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Fort Johnson, New York
—  Village  —
Fort Johnson, New York is located in New York
Fort Johnson, New York
Location within the state of New York
Coordinates: 42°57′30″N 74°14′10″W / 42.95833°N 74.23611°W / 42.95833; -74.23611
Country United States
State New York
County Montgomery
Area
 - Total 0.8 sq mi (2.2 km2)
 - Land 0.7 sq mi (1.9 km2)
 - Water 0.1 sq mi (0.3 km2)
Elevation 308 ft (94 m)
Population (2000)
 - Total 491
 - Density 659.8/sq mi (254.8/km2)
Time zone Eastern (EST) (UTC-5)
 - Summer (DST) EDT (UTC-4)
ZIP code 12070
Area code(s) 518
FIPS code 36-26880
GNIS feature ID 0950482

Fort Johnson, formerly known as Akin, is a village in Montgomery County, New York, United States. The population was 491 at the 2000 census.

The Village of Fort Johnson is in the south part of the Town of Amsterdam, west of the City of Amsterdam.

Contents

History

Around 1710, early Palatinate Germans began attempting settlement in the town, but in 1716, the natives sold a portion of the land now in the easterm part of the Town of Amsterdam to Philip Groat. This part of New York was part of the original Mohawk domain. In 1739, William Johnson, previously residing closer to Amsterdam, purchased land including the site of the village and established a mill in 1744. The original name used was "Mount Johnson."

The community was the original seat of power of William Johnson before he moved on to found the City of Johnstown. His home is still preserved as Old Fort Johnson. Johnson was particularly an ally of the Mohawk and was married to a woman of the tribe, along with other women.

Geography

Fort Johnson is located at 42°57′30″N 74°14′10″W / 42.95833°N 74.23611°W / 42.95833; -74.23611 (42.958303, -74.236018)[1].

According to the United States Census Bureau, the village has a total area of 0.8 square miles (2.2 km²), of which, 0.7 square miles (1.9 km²) of it is land and 0.1 square miles (0.3 km²) of it (11.90%) is water.

The village is on the north bank of the Mohawk River at the influx of the Kayaderosseras Creek [of Montgomery County - not Saratoga Counties infamous Creek]. Pepper Island in the Mohawk River is south of the village.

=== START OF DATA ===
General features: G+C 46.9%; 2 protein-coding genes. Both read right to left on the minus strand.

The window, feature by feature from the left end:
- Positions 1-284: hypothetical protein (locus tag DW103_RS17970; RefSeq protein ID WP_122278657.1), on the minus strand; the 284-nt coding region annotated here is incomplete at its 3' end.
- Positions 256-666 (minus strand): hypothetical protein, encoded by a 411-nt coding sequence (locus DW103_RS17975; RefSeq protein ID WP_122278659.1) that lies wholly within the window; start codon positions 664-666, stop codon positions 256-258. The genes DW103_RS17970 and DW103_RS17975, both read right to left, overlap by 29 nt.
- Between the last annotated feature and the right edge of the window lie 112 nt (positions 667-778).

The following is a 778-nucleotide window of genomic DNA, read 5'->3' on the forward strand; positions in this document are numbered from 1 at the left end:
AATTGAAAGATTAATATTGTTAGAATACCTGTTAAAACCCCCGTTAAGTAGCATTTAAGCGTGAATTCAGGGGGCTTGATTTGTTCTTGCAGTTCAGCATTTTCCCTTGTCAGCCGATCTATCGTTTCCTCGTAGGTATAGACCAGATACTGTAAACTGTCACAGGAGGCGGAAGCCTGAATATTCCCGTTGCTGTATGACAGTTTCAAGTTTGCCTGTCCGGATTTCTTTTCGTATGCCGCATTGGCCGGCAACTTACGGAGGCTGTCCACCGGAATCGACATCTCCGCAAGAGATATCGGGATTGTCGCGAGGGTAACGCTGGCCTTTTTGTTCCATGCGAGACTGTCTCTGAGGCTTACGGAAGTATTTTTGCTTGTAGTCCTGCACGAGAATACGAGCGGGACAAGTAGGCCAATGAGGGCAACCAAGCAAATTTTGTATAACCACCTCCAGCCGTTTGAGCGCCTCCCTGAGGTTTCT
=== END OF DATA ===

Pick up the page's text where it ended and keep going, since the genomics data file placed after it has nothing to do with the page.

New York State Route 5, an east-west highway, passes through the south part of the village, where it is joined by New York State Route 67, Fort Johnson Avenue.

Demographics

As of the census[2] of 2000, there were 491 people, 198 households, and 139 families residing in the village. The population density was 659.8 people per square mile (256.2/km²). There were 220 housing units at an average density of 295.6/sq mi (114.8/km²). The racial makeup of the village was 98.17% White, 0.61% African American, 0.20% Native American, and 1.02% from two or more races. Hispanic or Latino of any race were 2.04% of the population.

There were 198 households out of which 30.3% had children under the age of 18 living with them, 54.5% were married couples living together, 10.1% had a female householder with no husband present, and 29.3% were non-families. 24.2% of all households were made up of individuals and 9.6% had someone living alone who was 65 years of age or older. The average household size was 2.48 and the average family size was 2.89.

In the village the population was spread out with 22.0% under the age of 18, 6.7% from 18 to 24, 29.1% from 25 to 44, 25.5% from 45 to 64, and 16.7% who were 65 years of age or older. The median age was 40 years. For every 100 females there were 92.5 males. For every 100 females age 18 and over, there were 89.6 males.

The median income for a household in the village was $37,639, and the median income for a family was $44,750. Males had a median income of $31,776 versus $22,813 for females. The per capita income for the village was $21,172. About 2.1% of families and 7.1% of the population were below the poverty line, including 2.1% of those under age 18 and 8.7% of those age 65 or over.

References

  1. ^ "US Gazetteer files: 2000 and 1990". United States Census Bureau. 2005-05-03. http://www.census.gov/geo/www/gazetteer/gazette.html. Retrieved 2008-01-31.  
  2. ^ "American FactFinder". United States Census Bureau. http://factfinder.census.gov. Retrieved 2008-01-31.  

External links

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